GM’s future vision

Posted on 25 Mar 2010 by The Manufacturer

General Motor and its strategic partner, Shanghai Automotive Industry Corp. has announced the development of a new vehicle geared specifically for future personal urban transportation.

GM reports that by 2030 urban areas will become the greatest concentration of the world’s 8 billion people holding 60 percent of the population. Due to this growth public infrastructure will suffer caused by the increased demand for transportation and basic services. To combat this GM and SAIC have developed a new vehicle form called EN-V. This vehicle form changes the landscape of the automobile from its present identity and available means of production.

EN-V, short for Electric Networked-Vehicle, is a two-seat electric vehicle designed to handle concerns involving increased traffic congestion, parking availability, air quality and affordability while maintaining the core principle of personal mobility.

The first three EN-V models were unveiled today in Shanghai. The concepts will also be showcased at the SAIC-GM Pavilion at World Expo 2010 Shanghai on May 1. The mega-city of Shanghai is important as a developing ground for ideas to help solve personal mobility problems of the future.
The EN-V concept is first and foremost designed to be compact and lightweight.

“EN-V incorporates significant technology and material innovation, which has given the design team a whole new world to explore,” said Clay Dean, Director of Advanced Design for GM North America. “Because of the lightweight structures, materials and integrated controls, we created unique surface forms not traditionally found in automotive applications.”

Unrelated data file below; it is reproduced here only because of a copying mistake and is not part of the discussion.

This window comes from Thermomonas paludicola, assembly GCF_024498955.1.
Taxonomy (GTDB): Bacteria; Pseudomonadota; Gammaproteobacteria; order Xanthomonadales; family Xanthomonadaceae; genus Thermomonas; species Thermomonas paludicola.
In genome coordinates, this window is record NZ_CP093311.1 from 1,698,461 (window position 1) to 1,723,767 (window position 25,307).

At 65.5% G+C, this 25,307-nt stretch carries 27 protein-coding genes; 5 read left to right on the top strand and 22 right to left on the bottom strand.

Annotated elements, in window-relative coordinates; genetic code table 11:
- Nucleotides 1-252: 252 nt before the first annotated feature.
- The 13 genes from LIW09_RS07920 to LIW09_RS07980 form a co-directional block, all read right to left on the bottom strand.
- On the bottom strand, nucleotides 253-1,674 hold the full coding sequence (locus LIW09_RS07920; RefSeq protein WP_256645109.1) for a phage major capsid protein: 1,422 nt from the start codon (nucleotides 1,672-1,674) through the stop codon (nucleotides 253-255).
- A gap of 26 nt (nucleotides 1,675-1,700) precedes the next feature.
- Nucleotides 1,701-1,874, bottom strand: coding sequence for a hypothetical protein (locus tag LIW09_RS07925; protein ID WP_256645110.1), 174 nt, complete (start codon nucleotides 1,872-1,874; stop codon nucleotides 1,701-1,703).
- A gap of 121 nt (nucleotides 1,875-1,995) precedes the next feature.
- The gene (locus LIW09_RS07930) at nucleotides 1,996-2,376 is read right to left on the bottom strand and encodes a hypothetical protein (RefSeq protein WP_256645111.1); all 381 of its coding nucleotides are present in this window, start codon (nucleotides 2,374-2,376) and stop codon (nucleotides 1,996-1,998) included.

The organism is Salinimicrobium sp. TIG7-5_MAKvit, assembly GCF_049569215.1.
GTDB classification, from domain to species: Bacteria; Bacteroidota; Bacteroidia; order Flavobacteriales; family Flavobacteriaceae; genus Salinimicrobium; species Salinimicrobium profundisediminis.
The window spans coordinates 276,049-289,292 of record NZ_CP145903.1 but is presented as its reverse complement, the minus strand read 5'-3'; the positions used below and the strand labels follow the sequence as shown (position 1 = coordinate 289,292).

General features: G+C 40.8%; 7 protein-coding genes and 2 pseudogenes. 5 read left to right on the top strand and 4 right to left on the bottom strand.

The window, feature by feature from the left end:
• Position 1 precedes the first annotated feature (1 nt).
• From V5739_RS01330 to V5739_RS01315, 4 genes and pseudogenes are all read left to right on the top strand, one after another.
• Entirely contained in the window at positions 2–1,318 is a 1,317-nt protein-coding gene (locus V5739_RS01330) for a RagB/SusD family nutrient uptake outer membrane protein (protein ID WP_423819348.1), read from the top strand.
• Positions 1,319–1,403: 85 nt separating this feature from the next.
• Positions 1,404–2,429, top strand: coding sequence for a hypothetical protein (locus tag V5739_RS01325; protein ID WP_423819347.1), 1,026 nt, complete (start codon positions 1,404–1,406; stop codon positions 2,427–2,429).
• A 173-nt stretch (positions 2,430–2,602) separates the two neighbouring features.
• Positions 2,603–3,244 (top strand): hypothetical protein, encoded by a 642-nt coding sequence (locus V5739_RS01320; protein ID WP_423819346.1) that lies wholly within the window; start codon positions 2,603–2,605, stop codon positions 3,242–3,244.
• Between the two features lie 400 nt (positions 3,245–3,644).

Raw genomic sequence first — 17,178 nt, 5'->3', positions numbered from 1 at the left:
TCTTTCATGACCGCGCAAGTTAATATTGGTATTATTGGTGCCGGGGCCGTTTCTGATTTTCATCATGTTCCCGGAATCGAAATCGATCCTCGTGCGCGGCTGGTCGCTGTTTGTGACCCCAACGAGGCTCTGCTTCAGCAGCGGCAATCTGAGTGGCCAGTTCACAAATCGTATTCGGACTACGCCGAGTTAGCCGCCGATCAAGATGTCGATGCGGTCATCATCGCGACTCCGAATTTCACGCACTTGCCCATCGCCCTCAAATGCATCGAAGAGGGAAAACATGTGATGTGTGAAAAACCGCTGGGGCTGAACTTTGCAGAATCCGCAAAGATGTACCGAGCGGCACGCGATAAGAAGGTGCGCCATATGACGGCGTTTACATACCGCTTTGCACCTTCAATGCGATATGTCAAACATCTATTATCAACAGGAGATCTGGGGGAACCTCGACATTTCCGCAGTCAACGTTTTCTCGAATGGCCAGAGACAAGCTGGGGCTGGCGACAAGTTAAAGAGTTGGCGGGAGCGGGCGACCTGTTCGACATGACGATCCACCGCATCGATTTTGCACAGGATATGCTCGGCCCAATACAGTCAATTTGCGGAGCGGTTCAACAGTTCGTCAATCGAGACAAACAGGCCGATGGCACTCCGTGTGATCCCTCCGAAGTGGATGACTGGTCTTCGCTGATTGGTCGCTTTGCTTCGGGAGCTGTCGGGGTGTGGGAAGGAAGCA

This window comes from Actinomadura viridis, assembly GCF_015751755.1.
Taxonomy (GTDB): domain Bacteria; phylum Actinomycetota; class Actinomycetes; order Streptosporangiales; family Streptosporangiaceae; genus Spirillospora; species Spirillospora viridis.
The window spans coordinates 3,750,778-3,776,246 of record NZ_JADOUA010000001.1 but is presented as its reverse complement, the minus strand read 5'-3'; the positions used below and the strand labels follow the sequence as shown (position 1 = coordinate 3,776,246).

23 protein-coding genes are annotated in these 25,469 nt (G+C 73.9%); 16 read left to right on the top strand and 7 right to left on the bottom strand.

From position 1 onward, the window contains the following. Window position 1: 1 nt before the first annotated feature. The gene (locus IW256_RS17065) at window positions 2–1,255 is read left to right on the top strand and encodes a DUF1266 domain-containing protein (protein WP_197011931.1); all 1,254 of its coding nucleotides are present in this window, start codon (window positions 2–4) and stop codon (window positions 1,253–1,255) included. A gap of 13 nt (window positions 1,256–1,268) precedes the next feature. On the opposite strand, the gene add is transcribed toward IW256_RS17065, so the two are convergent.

EN-Vs compact size, about 5ft by 5ft, and small turning radius makes it adaptable to densely populated areas and allows parking lots to accommodate five times more automobiles. The body and canopy of the EN-V is constructed with materials normally reserved for race cars and spacecraft. Carbon fiber, custom-tinted Lexan and acrylic are incorporated for their strength to weight ratio.

The EN-V platform evolved from the Personal Urban Mobility and Accessibility (P.U.M.A) prototype originally developed by Segway. Segway has worked alongside GM on the development of the EN-V’s drivetrain.

EN-Vs operate by electric motors contained in each of its two driving-mode wheels. The EN-V motors are capable of a top speed of 25mph. The motors actually control the cars momentum as well as its stopping capability. Power for the motors comes from zero emission lithium-ion batteries. A fully charged EN-V can travel 40 kilometers on a single charge and can communicate with the public electric grid to determine the best time to recharge. Recharging can occur conveniently from conventional wall outlets.

Everything in EN-V is drive-by-wire allowing the driver to choose manual or autonomous control. GM has been a leader in autonomous technology development following the release of the “The Boss” Chevrolet Tahoe in 2007. The EN-V uses Global Positioning Systems with vehicle–to-vehicle communications and distance-sensing technologies to allow for this autonomous capability. GM and SAIC hope the EN-V’s ability to communicate with other vehicles as well as the infrastructure can reduce the number of vehicle accidents. EN-V can actually “sense” what is around it through the use of sensors and camera systems. Also with an autonomous option reduction of traffic congestion is targeted allowing the EN-V to select the fastest route.

“EN-V reinvents the automobile by creating a new vehicle DNA through the convergence of electrification and connectivity.” said Kevin Wale, President and Managing Director of the GM China Group. “It provides an ideal solution for urban mobility that enables future driving to be free from petroleum and emissions, free from congestion and accidents, and more fun and fashionable than ever before.”
Mike Dulin